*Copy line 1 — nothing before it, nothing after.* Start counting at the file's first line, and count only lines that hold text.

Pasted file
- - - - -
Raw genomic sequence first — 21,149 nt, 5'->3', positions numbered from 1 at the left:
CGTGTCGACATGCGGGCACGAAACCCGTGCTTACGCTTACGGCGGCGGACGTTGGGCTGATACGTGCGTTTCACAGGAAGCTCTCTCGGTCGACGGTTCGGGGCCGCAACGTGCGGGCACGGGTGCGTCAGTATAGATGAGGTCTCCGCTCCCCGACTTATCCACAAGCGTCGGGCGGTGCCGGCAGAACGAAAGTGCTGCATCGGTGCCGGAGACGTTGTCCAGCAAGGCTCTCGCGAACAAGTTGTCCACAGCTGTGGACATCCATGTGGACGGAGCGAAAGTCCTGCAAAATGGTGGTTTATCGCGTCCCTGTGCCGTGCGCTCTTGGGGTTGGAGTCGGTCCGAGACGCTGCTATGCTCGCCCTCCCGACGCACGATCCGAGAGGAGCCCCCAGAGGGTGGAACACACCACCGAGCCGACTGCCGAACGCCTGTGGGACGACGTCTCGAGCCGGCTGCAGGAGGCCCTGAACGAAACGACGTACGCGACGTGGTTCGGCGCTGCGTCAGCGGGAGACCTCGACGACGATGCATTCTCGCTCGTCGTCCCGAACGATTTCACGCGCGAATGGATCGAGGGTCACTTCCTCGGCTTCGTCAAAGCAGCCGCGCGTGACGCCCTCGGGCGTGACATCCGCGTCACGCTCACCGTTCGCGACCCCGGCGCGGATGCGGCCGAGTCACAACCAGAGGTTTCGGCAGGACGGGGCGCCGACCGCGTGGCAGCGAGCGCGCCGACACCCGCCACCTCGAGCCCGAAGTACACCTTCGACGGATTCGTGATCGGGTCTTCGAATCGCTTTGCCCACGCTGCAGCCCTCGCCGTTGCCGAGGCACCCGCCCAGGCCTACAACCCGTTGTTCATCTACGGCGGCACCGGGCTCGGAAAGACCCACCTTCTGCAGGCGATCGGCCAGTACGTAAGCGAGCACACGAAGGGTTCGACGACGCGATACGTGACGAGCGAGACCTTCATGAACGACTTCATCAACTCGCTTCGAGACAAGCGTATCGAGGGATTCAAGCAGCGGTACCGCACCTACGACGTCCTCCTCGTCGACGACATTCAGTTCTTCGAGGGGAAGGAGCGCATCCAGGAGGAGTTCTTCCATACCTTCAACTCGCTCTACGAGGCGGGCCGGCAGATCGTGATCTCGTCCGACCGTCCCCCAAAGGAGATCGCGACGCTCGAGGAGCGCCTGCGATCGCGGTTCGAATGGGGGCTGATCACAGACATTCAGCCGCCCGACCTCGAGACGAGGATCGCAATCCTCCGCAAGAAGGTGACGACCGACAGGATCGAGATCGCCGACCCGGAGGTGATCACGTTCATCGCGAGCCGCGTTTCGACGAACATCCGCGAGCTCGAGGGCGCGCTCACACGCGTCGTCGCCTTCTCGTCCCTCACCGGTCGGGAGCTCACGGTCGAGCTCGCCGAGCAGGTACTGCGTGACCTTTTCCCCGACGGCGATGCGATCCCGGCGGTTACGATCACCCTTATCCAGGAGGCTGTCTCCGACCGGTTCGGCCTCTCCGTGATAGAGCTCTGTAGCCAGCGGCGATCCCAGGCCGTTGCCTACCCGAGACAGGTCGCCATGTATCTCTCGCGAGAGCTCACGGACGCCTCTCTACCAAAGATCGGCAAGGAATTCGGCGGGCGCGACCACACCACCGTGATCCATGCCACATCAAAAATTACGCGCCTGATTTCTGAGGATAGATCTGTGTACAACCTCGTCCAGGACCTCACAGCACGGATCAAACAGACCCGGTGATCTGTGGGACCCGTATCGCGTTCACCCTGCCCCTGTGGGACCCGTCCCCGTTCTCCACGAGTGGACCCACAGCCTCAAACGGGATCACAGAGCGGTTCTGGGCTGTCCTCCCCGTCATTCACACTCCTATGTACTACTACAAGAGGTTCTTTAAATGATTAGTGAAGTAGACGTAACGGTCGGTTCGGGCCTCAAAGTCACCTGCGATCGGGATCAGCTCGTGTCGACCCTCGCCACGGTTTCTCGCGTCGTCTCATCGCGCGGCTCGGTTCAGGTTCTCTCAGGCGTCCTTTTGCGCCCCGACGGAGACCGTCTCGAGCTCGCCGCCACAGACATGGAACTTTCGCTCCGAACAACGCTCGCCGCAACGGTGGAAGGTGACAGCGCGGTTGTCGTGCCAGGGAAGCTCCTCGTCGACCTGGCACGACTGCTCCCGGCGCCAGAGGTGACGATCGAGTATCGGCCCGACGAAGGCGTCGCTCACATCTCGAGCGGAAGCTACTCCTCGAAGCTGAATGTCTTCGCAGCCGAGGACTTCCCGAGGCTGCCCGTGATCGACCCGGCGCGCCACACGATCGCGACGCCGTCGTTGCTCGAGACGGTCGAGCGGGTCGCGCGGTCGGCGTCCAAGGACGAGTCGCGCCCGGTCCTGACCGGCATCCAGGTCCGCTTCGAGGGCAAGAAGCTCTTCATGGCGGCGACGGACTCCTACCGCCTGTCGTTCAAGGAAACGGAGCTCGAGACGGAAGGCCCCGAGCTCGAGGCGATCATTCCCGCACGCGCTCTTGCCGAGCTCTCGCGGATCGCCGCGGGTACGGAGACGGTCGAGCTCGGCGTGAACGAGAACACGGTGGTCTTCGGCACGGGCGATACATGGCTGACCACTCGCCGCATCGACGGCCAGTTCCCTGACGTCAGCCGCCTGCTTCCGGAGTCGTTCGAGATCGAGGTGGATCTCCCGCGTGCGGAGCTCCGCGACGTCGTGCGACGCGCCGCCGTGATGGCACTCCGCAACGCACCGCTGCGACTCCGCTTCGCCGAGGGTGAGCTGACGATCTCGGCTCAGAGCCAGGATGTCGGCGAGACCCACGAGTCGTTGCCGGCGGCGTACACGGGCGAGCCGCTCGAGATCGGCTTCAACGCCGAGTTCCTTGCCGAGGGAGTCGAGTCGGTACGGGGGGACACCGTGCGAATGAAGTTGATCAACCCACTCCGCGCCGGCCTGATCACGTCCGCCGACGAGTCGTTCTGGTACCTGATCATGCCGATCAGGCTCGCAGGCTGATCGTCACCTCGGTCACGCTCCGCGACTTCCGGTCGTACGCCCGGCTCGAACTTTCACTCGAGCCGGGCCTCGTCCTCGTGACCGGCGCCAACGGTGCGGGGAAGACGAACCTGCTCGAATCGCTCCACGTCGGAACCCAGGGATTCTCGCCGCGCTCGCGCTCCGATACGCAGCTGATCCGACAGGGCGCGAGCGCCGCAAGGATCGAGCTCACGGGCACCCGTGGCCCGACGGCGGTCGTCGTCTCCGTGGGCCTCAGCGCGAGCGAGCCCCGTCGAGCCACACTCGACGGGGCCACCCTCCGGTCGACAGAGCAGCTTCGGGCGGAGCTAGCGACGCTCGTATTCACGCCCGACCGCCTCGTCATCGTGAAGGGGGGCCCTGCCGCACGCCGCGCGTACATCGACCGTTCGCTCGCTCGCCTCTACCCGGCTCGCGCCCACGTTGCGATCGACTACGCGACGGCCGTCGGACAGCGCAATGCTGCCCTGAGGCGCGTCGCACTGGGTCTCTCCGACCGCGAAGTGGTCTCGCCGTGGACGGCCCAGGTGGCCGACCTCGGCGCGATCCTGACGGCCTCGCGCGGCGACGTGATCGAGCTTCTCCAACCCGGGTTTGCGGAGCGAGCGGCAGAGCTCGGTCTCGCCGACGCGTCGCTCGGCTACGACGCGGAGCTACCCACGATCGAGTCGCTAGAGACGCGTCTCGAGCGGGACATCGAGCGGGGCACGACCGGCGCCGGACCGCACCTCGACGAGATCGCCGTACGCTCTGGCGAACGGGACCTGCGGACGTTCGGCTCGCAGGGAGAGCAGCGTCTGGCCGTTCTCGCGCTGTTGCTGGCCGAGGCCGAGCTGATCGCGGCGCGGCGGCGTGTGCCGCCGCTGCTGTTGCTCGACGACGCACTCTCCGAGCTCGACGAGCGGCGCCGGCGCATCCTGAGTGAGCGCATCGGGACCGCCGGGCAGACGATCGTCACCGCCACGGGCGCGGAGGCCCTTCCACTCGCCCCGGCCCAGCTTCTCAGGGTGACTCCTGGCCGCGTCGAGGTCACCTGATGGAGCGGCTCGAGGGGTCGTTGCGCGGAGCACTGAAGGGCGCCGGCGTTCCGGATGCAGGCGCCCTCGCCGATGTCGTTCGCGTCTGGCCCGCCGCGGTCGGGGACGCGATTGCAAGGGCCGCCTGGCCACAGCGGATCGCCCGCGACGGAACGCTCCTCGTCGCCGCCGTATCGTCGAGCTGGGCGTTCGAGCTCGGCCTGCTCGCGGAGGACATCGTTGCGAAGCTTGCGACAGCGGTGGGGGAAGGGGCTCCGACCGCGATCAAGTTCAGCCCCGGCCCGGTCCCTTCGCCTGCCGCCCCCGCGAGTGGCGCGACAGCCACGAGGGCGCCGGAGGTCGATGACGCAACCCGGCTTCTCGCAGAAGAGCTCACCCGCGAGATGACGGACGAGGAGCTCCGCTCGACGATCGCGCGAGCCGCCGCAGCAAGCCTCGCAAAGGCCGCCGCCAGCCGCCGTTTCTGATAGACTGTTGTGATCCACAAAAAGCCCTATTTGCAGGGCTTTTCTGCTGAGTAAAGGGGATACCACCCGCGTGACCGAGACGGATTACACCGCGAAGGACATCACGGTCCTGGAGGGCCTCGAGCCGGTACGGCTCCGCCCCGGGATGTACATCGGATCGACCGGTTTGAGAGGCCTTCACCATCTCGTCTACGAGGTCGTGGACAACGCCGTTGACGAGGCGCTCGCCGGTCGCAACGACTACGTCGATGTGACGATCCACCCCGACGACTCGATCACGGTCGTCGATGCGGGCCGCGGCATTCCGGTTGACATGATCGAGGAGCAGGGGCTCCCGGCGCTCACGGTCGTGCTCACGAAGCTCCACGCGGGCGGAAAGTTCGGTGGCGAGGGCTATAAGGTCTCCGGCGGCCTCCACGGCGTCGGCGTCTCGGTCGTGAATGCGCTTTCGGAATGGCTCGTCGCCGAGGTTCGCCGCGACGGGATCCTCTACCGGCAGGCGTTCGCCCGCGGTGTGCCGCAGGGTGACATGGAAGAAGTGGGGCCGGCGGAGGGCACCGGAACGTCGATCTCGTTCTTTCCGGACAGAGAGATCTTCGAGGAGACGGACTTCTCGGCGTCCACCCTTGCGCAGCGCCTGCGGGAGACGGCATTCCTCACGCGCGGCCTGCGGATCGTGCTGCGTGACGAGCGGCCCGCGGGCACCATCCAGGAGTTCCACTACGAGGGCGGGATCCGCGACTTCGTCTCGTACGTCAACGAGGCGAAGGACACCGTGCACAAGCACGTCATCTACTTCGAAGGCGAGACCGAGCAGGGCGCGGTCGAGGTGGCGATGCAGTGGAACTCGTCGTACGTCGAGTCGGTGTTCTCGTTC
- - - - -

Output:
Raw genomic sequence first — 21,149 nt, 5'->3', positions numbered from 1 at the left: